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What are in your opinion the best resources (books or web pages) describing algorithms or techniques use for collision detection in a 2D environment?

I'm just eager to learn different techniques to make more sophisticated and efficient games.

Thanks. :D

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5 Answers 5

Collision detection is often a two phase process. Some sort of "broad phase" algorithm for determinining if two objects even have a chance of overlapping (to try to avoid n^2 compares) followed by a "narrow phase" collision detection algorithm, which is based on the geometry requirements of your application.

Sweep and Prune is a well established efficient broad phase algorithm (with a handful of variants that may or may not suit your application) for objects undergoing relatively physical movement (things that move crazy fast or have vastly different sizes and bounding regions might make this unsuitable). The Bullet library has a 3d implementation for reference.

Narrow phase collision can often be as simple as "CircleIntersectCircle." Again the Bullet libraries have good reference implementations. In 3d land when more precise detection is required for arbitrary objects, GJK is among the current cream of the crop - nothing in my knowledge would prevent it from being adapted to 2d (but it might end up slower than just brute forcing all your edges ;)

Finally, after you have collision detection, you are often in need of some sort of collision response. Box 2d is a good starting point for a physical response solution.

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Personally, I love the work of Paul Bourke.

Also, Paul Nettle used to write on the topic. He has a full 3D collision detection library, but you may be more interested in the ideas behind such libraries (which are very applicable to 2D). For that, see General Collision Detection for Games Using Ellipsoids.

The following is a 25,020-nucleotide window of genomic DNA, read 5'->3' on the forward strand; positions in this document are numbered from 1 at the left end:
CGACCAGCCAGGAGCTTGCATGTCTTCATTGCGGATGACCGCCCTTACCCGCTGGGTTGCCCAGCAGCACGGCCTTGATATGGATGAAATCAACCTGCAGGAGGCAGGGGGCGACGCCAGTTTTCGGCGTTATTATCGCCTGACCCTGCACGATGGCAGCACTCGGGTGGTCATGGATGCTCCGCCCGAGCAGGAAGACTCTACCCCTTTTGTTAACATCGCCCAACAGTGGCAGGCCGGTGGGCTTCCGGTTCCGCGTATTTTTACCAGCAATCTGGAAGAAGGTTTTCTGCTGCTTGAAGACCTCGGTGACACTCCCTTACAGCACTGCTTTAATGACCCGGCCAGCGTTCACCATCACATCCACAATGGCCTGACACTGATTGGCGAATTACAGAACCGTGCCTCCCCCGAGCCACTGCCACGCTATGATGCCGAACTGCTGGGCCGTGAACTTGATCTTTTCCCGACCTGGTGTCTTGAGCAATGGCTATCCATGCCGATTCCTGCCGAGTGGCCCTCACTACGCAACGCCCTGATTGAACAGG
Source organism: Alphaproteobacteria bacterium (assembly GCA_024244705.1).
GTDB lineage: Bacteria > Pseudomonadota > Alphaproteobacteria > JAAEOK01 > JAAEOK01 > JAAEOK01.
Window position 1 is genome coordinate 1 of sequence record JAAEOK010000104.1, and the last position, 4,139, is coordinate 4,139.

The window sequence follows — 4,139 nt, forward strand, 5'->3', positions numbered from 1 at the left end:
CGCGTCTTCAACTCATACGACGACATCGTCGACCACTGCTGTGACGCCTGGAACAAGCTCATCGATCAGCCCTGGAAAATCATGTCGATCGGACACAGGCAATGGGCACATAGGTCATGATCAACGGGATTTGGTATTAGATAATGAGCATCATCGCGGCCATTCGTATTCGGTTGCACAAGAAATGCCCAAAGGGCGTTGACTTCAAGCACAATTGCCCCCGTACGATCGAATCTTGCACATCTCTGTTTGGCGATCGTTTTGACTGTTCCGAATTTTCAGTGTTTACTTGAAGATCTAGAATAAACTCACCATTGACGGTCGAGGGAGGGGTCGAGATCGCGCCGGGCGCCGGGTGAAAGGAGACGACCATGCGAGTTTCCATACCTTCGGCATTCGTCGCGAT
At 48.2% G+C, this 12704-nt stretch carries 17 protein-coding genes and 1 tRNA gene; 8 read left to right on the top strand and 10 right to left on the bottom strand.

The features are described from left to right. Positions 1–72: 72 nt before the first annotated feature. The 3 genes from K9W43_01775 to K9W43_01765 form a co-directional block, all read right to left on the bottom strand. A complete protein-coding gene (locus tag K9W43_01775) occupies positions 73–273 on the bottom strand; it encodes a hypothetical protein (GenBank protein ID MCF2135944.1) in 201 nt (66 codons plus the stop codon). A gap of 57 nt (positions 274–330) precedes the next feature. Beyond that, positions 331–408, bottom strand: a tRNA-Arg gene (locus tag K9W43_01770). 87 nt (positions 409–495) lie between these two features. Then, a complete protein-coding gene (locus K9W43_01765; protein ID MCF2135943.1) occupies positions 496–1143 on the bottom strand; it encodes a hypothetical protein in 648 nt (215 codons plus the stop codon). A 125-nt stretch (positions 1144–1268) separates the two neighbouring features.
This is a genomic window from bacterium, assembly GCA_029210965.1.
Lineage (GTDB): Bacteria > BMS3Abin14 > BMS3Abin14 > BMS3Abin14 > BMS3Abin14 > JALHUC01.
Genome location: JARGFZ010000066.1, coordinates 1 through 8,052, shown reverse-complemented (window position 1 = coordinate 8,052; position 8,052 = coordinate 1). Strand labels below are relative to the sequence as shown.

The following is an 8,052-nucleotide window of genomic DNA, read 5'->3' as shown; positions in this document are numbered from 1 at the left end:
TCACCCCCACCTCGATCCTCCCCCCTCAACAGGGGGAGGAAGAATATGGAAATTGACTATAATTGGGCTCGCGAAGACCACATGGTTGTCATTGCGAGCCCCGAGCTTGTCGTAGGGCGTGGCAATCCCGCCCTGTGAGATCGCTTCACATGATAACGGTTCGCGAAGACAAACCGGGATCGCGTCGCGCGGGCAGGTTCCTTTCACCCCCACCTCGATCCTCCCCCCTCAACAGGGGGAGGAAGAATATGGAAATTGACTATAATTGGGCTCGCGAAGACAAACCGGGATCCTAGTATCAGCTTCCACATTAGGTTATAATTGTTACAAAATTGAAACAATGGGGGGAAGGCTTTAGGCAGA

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The work of Paul Bourke seems offline. Latest version available on the wayback machine is dated 22nd of July 2012. –  Domenico De Felice Jan 9 at 16:39

Metanet Software has published some relevant tutorials. Metanet develops N (Flash-based, for Windows, Mac, Linux) and N+ (for the X360, DS, and PSP).

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The book 'Real-Time Collision Detection' by Christer Ericson (ISBN: 1-55860-732-3) is a recent (2005) and widely praised book which should give you some good answers.

It starts with a basic primer of some of the maths you will need to know, and then goes into various types of bounding volumes (spheres, axis-aligned bounding boxes, oriented bounding boxes) commonly used in collision detection.

Next up for discussion are numerous algorithms for detecting collisions between various combinations of primitives, such as lines, triangles, spheres, polygons, planes, bounding volumes etc.

Also of importance is the coverage of some of the major methods of spatial division and organisation of your objects (volume hierarchies, BSP trees, Octrees, etc.). This essentially speeds up collision detection, as it allows you to subdivide your objects so you can avoid unnecessary comparisons between objects (e.g. I know from my data structures that object A is too far away to hit object B, so I won't even do a distance check).

It also includes some coverage of how to actually check for collisions between moving objects (intervals, etc) but be aware that even though this is a fairly hefty book and covers the material well, it is for collision detection, not resolution or response. So it will help you determine whether two objects have collided, but not really what to do about it, i.e. how to resolve it. The intersection tests will usually give you the data you need to make such decisions, but in terms of the general problem of writing a solver, which uses collision detection routines to detect collisions and then decide what to do about them, this book does not cover that in depth.

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If your objects are represented as points in 2D space you can use line intersection to determine if two objects have collided. You can use similar logic to check if an object is inside another object (and thus they have collided even any of their lines are not currently intersecting). The math to do this is quite simple, and should be covered by any textbook on basic geometry. Detecting if an object has passed completely through an object might be a bit more tricky though.

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